21 June 2017

It's hard to believe in Jesus

As a once-naive adult convert to Christianity, I'm in a state of permanent frustration concerning functional atheism's hold on our family of faith. Brian Zahnd's A Farewell to Mars is the most effective tract against this state of affairs that I've encountered in decades.

The book has been around a couple of years, so you can find lots of reviews, and assessments of its importance to the future of evangelicalism. I won't duplicate all that good work. I just want to comment on his intersection with my own story.

My crucial encounter with Jesus in the pages of the Bible, 43 years ago, led to my decision that I could trust the One who said, "Love your enemies." As I sat on my bed reading the Sermon on the Mount, trying to process the effect that those few words were having on my whole mind and body at that moment, I realized that it really must be God. Only God could speak this command into my life with such heart-stopping authority. After seeing violence destroy my family and poison my nation, I had thought that my capacity to trust had been robbed from me, but that day it was restored.

What was strange to my 21-year-old self was how few others seemed to understand my excitement. As a student at the Institute of Soviet and East European Studies at Carleton University, I was immersed in the world of the Cold War, and I was aware of the empires and neocolonial structures on either side of that big divide. I was also aware of how my own family had been formed in the postwar chaos following World War II. On the one hand, war seemed like the ultimate absurdity; on the other hand, the world seemed to consider the ideals of nonviolence equally absurd, and its advocates (at their best) sweet but marginal eccentrics.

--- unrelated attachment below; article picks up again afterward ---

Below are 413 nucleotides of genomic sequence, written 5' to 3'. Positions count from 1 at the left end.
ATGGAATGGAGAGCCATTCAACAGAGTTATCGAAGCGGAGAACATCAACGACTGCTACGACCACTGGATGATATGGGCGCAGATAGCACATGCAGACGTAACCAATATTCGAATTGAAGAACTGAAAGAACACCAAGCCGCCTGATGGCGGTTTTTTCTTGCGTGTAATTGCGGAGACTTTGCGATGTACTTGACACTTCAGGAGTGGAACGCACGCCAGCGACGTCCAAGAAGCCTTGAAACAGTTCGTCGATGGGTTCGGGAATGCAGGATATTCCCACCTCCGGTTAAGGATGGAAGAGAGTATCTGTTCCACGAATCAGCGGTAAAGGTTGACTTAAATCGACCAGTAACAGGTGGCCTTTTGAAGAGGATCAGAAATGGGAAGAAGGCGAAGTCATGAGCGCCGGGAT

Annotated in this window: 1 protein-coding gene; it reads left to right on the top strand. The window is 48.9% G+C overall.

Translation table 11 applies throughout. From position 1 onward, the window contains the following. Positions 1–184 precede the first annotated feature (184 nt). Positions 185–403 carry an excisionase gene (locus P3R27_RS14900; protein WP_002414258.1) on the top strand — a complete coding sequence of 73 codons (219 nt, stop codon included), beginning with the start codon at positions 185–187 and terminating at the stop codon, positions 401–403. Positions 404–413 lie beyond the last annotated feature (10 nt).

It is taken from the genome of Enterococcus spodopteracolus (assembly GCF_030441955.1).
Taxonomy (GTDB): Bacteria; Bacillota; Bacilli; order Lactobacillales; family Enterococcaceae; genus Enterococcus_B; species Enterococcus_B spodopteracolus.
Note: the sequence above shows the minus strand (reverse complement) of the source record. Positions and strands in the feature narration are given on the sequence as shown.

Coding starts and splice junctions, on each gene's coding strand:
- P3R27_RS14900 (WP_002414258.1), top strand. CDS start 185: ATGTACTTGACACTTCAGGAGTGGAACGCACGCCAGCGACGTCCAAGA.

Given the way the world was set up, this conventional wisdom didn't seem surprising. But shouldn't Christians have an entirely and decisively different take? After all, Jesus was executed by the power brokers of his time and place, and then God turned everything upside down through the resurrection and Jesus's New Commandment.

As it turned out, Jesus truly is "the answer to all of God's promises" (2 Corinthians 1:20) and we are his Body active in the world to this very day. Is there systemic violence? Bondage? Slavery? Elitism? Corruption? Hopelessness? Through generations of prophets, recorded in the book we acknowledge as authoritative and trustworthy for salvation, God has promised to confront all of this, and has provided the world with the Body of Christ, us, to do the necessary confronting and reconciling. Us! Together, we have the necessary gifts and authority. Why are we so collectively passive, so ready to let those old assumptions of righteous violence go unchallenged?

In Brian Zahnd's book I find a healing reassurance that my discontent is not peculiar to me. It truly is incongruous that Christians are too often found either passively or actively supporting the old ways of empire and violence. "Love your enemies" is at the center of his book, but he also draws on Dostoevsky, Bulgakov, and other familiar voices in support of his brilliant and heartfelt polemic against Christian captivity. He gives us close readings of Old and New Testament passages that illustrate the complete disconnect between the new thing God has done in Christ and the old ways of tribe and empire.

If you too have found it impossible, as a believer, to reconcile your faith with the conventional wisdom that tells you to stop dreaming and get with the program, Brian Zahnd may well give you a wonderful shot of encouragement to keep the faith.